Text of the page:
MASSACHUSETTS OFFICE OF CONSUMER AFFAIRS AND BUSINESS REGULATION DELAYS DEADLINE FOR COMPLIANCE WITH NEW DATA SECURITY REGULATIONS

As you may know, the Massachusetts Office of Consumer Affairs and Business Regulation (OCABR) recently issued regulations regarding what businesses must do to protect their employees’ personal information. The regulations were initially set to take effect on January 1, 2009. The effective date has now been extended to May 1, 2009. While the extension is a welcome reprieve, the fact remains that compliance with the new requirements will be onerous. We strongly recommend you begin addressing these requirements as soon as possible.

 

NEW REQUIREMENTS FOR EMPLOYERS UNDER THE MASSACHUSETTS HEALTH CARE REFORM ACT

Effective January 1, 2009, the test for whether an employer is required to make the fair share contribution payment will change and employers will be required to file their fair share contribution report on a quarterly basis as opposed to an annual basis.

Currently, an employer that employs 11 or more full-time equivalent employees is not liable for the fair share contribution if: (1) at least 25% of its full-time employees are enrolled in its group health plan or (2) the employer offers to make a premium contribution of at least 33% to the employer sponsored group health plan for all of its full-time employees. For employers with 50 or fewer employees this test will not change. However, starting January 1, 2009, employers with more than 50 full-time equivalent employees will have to meet both prongs of this test in order to avoid the fair share contribution liability. Depending upon the industry, employers may already meet both prongs of this test. Employers with more than 50 full-time employees will also be able to avoid the fair share contribution liability if the percentage of its full-time employees enrolled in its group health care plan is at least 75%. There is no required minimum premium contribution amount under this second option.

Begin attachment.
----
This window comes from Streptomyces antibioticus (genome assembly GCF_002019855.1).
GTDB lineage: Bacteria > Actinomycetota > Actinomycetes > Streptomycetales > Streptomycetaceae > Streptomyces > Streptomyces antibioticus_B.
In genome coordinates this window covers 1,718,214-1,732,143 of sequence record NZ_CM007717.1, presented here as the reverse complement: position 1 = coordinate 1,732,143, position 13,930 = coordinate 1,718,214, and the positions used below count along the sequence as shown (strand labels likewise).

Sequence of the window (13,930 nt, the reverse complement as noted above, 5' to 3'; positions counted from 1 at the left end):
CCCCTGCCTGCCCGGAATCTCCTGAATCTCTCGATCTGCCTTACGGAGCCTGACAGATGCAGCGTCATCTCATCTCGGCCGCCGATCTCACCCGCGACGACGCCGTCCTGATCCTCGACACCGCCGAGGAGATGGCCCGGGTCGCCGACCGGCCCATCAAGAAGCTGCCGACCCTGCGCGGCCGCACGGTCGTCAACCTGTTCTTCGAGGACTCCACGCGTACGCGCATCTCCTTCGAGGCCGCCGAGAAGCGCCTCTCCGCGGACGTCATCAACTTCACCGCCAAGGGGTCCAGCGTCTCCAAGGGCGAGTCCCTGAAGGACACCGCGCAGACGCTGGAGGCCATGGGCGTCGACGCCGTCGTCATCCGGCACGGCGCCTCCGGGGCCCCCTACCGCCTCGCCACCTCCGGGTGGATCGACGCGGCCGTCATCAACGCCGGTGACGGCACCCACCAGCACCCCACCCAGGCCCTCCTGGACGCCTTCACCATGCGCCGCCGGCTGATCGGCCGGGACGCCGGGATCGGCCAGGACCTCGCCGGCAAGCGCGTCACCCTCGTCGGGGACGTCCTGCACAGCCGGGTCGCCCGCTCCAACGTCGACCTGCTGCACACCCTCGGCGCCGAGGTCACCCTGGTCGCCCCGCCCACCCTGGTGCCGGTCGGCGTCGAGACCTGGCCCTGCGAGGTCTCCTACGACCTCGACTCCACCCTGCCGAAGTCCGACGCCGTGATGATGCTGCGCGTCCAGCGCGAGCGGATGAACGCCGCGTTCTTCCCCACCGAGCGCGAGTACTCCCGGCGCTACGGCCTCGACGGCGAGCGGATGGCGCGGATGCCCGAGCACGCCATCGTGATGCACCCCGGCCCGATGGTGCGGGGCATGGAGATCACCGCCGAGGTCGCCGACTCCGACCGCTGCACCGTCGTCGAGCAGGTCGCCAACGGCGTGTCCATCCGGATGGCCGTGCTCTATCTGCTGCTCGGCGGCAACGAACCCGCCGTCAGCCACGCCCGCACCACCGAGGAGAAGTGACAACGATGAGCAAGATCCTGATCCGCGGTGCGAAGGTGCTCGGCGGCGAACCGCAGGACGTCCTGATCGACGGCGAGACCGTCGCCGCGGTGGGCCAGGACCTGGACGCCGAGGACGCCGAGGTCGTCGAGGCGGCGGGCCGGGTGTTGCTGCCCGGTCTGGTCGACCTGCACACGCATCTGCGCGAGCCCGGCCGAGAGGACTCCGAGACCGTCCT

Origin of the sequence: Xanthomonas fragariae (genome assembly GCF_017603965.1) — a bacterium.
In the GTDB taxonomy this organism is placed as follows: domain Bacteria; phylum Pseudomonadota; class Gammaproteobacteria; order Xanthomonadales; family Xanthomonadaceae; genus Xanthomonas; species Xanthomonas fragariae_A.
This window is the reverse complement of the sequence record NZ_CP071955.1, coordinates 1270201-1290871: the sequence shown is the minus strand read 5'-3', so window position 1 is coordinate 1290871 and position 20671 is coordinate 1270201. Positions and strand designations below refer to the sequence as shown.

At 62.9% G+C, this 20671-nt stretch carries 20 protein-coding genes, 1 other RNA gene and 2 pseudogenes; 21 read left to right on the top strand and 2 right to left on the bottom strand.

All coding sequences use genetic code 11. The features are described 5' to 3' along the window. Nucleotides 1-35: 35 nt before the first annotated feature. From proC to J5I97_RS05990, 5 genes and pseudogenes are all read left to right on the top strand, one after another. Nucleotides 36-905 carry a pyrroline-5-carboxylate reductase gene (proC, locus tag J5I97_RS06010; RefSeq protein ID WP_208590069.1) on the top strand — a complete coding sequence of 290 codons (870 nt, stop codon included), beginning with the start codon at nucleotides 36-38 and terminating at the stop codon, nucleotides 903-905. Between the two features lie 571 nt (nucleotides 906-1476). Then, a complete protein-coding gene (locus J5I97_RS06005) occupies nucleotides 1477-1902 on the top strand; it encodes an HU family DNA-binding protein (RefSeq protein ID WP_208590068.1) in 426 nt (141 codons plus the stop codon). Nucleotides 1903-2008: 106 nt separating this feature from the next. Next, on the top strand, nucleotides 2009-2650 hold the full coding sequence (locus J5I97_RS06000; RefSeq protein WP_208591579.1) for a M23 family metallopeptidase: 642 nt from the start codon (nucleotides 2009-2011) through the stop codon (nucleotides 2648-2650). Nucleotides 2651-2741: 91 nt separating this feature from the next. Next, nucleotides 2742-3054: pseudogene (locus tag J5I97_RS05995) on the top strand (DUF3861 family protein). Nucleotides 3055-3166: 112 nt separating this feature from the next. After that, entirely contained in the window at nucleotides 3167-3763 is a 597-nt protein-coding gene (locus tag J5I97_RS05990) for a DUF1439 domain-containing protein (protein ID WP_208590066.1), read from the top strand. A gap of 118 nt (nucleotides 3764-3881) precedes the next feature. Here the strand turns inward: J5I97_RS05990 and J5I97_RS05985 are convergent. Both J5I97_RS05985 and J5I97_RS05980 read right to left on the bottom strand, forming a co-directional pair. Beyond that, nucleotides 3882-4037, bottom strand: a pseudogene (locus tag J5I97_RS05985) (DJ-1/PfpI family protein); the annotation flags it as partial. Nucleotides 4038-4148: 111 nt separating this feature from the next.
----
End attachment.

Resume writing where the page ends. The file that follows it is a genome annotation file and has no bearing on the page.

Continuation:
It should be also noted that starting on January 1, 2009, the definition of “full-time employee” for both large and small employers will change to “an Employee that works the lower of: (1) 35 or more hours per week or (2) the number of weekly payroll hours to be eligible for the Employer’s full-time health plan benefits.” Therefore, an employer who makes group health coverage available to part-time employees may be required to include those employees in the fair share contribution calculation.

Finally, as of January 1, 2009, the process for filing the Fair Share Contribution Report must be done on a quarterly basis as opposed to an annual basis. The first quarterly filing deadline will be February 15, 2009. All of the calculations, including the $295 penalty for non-compliance, will be pro-rated by one fourth.

 


CONTACT

Please contact a member of our Employment Law Practice to discuss the impact of these new laws on your company’s policies and practices.

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